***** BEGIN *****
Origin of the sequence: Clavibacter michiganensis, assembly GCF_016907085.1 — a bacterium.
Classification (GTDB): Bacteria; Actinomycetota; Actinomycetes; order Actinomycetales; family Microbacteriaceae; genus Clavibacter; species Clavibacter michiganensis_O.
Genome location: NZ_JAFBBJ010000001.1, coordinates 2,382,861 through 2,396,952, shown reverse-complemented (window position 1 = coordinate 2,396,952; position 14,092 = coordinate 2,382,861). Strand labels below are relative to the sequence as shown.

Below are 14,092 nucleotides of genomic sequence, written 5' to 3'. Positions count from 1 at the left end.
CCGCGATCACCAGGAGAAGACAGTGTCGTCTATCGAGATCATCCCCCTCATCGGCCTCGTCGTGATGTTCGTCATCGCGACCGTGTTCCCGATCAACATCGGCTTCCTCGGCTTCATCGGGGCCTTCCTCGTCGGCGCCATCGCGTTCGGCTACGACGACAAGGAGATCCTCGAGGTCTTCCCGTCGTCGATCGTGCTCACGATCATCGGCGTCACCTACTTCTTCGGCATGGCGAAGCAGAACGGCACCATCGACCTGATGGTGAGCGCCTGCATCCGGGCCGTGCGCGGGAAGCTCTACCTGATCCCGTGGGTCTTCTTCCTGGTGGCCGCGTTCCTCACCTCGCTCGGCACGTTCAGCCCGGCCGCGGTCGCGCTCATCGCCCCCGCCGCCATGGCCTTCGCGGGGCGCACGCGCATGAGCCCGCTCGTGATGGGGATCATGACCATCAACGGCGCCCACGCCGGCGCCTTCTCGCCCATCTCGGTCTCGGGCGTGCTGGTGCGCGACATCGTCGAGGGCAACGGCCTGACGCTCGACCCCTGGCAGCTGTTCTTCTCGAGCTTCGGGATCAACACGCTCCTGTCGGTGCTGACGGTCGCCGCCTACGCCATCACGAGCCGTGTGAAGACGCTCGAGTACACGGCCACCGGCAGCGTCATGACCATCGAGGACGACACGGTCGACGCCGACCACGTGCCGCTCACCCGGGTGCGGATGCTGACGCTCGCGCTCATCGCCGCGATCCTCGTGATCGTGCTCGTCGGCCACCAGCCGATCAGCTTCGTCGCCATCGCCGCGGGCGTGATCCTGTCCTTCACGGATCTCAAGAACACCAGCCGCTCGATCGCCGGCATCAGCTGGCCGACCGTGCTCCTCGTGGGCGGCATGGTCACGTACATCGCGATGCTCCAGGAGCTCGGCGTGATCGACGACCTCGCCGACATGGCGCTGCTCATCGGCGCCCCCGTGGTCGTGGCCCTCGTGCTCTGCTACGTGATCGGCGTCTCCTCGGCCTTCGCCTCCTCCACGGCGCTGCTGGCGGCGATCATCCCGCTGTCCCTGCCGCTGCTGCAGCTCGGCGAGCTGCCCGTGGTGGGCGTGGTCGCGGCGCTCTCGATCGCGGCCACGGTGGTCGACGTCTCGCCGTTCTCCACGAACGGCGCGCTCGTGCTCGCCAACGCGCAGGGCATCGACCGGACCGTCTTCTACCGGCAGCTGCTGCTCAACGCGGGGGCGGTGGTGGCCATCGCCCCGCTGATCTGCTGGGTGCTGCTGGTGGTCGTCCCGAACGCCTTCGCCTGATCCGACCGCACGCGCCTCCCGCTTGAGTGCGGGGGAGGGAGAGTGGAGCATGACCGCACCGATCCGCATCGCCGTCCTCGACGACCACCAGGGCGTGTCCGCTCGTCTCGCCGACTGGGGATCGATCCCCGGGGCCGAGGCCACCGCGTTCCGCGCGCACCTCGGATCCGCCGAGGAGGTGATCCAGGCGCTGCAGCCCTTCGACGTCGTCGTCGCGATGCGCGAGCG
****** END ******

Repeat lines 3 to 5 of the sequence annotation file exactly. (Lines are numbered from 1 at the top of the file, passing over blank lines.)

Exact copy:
Genome location: NZ_JAFBBJ010000001.1, coordinates 2,382,861 through 2,396,952, shown reverse-complemented (window position 1 = coordinate 2,396,952; position 14,092 = coordinate 2,382,861). Strand labels below are relative to the sequence as shown.

Below are 14,092 nucleotides of genomic sequence, written 5' to 3'. Positions count from 1 at the left end.
CCGCGATCACCAGGAGAAGACAGTGTCGTCTATCGAGATCATCCCCCTCATCGGCCTCGTCGTGATGTTCGTCATCGCGACCGTGTTCCCGATCAACATCGGCTTCCTCGGCTTCATCGGGGCCTTCCTCGTCGGCGCCATCGCGTTCGGCTACGACGACAAGGAGATCCTCGAGGTCTTCCCGTCGTCGATCGTGCTCACGATCATCGGCGTCACCTACTTCTTCGGCATGGCGAAGCAGAACGGCACCATCGACCTGATGGTGAGCGCCTGCATCCGGGCCGTGCGCGGGAAGCTCTACCTGATCCCGTGGGTCTTCTTCCTGGTGGCCGCGTTCCTCACCTCGCTCGGCACGTTCAGCCCGGCCGCGGTCGCGCTCATCGCCCCCGCCGCCATGGCCTTCGCGGGGCGCACGCGCATGAGCCCGCTCGTGATGGGGATCATGACCATCAACGGCGCCCACGCCGGCGCCTTCTCGCCCATCTCGGTCTCGGGCGTGCTGGTGCGCGACATCGTCGAGGGCAACGGCCTGACGCTCGACCCCTGGCAGCTGTTCTTCTCGAGCTTCGGGATCAACACGCTCCTGTCGGTGCTGACGGTCGCCGCCTACGCCATCACGAGCCGTGTGAAGACGCTCGAGTACACGGCCACCGGCAGCGTCATGACCATCGAGGACGACACGGTCGACGCCGACCACGTGCCGCTCACCCGGGTGCGGATGCTGACGCTCGCGCTCATCGCCGCGATCCTCGTGATCGTGCTCGTCGGCCACCAGCCGATCAGCTTCGTCGCCATCGCCGCGGGCGTGATCCTGTCCTTCACGGATCTCAAGAACACCAGCCGCTCGATCGCCGGCATCAGCTGGCCGACCGTGCTCCTCGTGGGCGGCATGGTCACGTACATCGCGATGCTCCAGGAGCTCGGCGTGATCGACGACCTCGCCGACATGGCGCTGCTCATCGGCGCCCCCGTGGTCGTGGCCCTCGTGCTCTGCTACGTGATCGGCGTCTCCTCGGCCTTCGCCTCCTCCACGGCGCTGCTGGCGGCGATCATCCCGCTGTCCCTGCCGCTGCTGCAGCTCGGCGAGCTGCCCGTGGTGGGCGTGGTCGCGGCGCTCTCGATCGCGGCCACGGTGGTCGACGTCTCGCCGTTCTCCACGAACGGCGCGCTCGTGCTCGCCAACGCGCAGGGCATCGACCGGACCGTCTTCTACCGGCAGCTGCTGCTCAACGCGGGGGCGGTGGTGGCCATCGCCCCGCTGATCTGCTGGGTGCTGCTGGTGGTCGTCCCGAACGCCTTCGCCTGATCCGACCGCACGCGCCTCCCGCTTGAGTGCGGGGGAGGGAGAGTGGAGCATGACCGCACCGATCCGCATCGCCGTCCTCGACGACCACCAGGGCGTGTCCGCTCGTCTCGCCGACTGGGGATCGATCCCCGGGGCCGAGGCCACCGCGTTCCGCGCGCACCTCGGATCCGCCGAGGAGGTGATCCAGGCGCTGCAGCCCTTCGACGTCGTCGTCGCGATGCGCGAGCG